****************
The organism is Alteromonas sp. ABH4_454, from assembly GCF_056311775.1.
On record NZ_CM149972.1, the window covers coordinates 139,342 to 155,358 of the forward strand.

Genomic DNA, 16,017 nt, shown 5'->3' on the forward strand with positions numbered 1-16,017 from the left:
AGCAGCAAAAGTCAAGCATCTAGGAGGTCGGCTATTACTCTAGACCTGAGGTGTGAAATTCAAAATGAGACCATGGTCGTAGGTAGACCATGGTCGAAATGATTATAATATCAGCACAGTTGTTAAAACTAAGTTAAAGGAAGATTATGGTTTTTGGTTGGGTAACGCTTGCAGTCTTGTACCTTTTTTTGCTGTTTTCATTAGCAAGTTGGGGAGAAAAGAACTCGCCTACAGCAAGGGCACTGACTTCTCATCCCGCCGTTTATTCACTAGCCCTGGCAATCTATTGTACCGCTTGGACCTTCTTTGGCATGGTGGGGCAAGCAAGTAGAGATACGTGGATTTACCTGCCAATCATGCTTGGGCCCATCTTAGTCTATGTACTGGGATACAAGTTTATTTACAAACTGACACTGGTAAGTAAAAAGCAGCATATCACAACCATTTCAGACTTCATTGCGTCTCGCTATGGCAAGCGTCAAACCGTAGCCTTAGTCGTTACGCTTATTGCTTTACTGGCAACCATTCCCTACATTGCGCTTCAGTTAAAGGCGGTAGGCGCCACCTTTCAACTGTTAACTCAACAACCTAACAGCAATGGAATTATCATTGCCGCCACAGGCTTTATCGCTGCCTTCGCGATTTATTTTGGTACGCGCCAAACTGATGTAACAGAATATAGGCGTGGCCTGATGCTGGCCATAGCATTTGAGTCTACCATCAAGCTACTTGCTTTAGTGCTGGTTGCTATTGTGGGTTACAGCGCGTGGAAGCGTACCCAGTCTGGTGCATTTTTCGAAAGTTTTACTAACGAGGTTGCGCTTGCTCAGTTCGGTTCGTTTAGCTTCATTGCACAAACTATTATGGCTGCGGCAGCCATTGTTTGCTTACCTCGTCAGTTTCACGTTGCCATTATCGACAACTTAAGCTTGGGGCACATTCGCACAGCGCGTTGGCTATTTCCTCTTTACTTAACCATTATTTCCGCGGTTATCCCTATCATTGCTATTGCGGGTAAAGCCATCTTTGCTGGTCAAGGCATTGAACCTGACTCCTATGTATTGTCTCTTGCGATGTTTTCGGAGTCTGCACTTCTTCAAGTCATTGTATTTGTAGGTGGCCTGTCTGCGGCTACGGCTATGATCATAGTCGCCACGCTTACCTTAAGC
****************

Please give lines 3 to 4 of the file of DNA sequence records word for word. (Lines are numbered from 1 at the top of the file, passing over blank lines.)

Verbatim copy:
Genomic DNA, 16,017 nt, shown 5'->3' on the forward strand with positions numbered 1-16,017 from the left:
AGCAGCAAAAGTCAAGCATCTAGGAGGTCGGCTATTACTCTAGACCTGAGGTGTGAAATTCAAAATGAGACCATGGTCGTAGGTAGACCATGGTCGAAATGATTATAATATCAGCACAGTTGTTAAAACTAAGTTAAAGGAAGATTATGGTTTTTGGTTGGGTAACGCTTGCAGTCTTGTACCTTTTTTTGCTGTTTTCATTAGCAAGTTGGGGAGAAAAGAACTCGCCTACAGCAAGGGCACTGACTTCTCATCCCGCCGTTTATTCACTAGCCCTGGCAATCTATTGTACCGCTTGGACCTTCTTTGGCATGGTGGGGCAAGCAAGTAGAGATACGTGGATTTACCTGCCAATCATGCTTGGGCCCATCTTAGTCTATGTACTGGGATACAAGTTTATTTACAAACTGACACTGGTAAGTAAAAAGCAGCATATCACAACCATTTCAGACTTCATTGCGTCTCGCTATGGCAAGCGTCAAACCGTAGCCTTAGTCGTTACGCTTATTGCTTTACTGGCAACCATTCCCTACATTGCGCTTCAGTTAAAGGCGGTAGGCGCCACCTTTCAACTGTTAACTCAACAACCTAACAGCAATGGAATTATCATTGCCGCCACAGGCTTTATCGCTGCCTTCGCGATTTATTTTGGTACGCGCCAAACTGATGTAACAGAATATAGGCGTGGCCTGATGCTGGCCATAGCATTTGAGTCTACCATCAAGCTACTTGCTTTAGTGCTGGTTGCTATTGTGGGTTACAGCGCGTGGAAGCGTACCCAGTCTGGTGCATTTTTCGAAAGTTTTACTAACGAGGTTGCGCTTGCTCAGTTCGGTTCGTTTAGCTTCATTGCACAAACTATTATGGCTGCGGCAGCCATTGTTTGCTTACCTCGTCAGTTTCACGTTGCCATTATCGACAACTTAAGCTTGGGGCACATTCGCACAGCGCGTTGGCTATTTCCTCTTTACTTAACCATTATTTCCGCGGTTATCCCTATCATTGCTATTGCGGGTAAAGCCATCTTTGCTGGTCAAGGCATTGAACCTGACTCCTATGTATTGTCTCTTGCGATGTTTTCGGAGTCTGCACTTCTTCAAGTCATTGTATTTGTAGGTGGCCTGTCTGCGGCTACGGCTATGATCATAGTCGCCACGCTTACCTTAAGC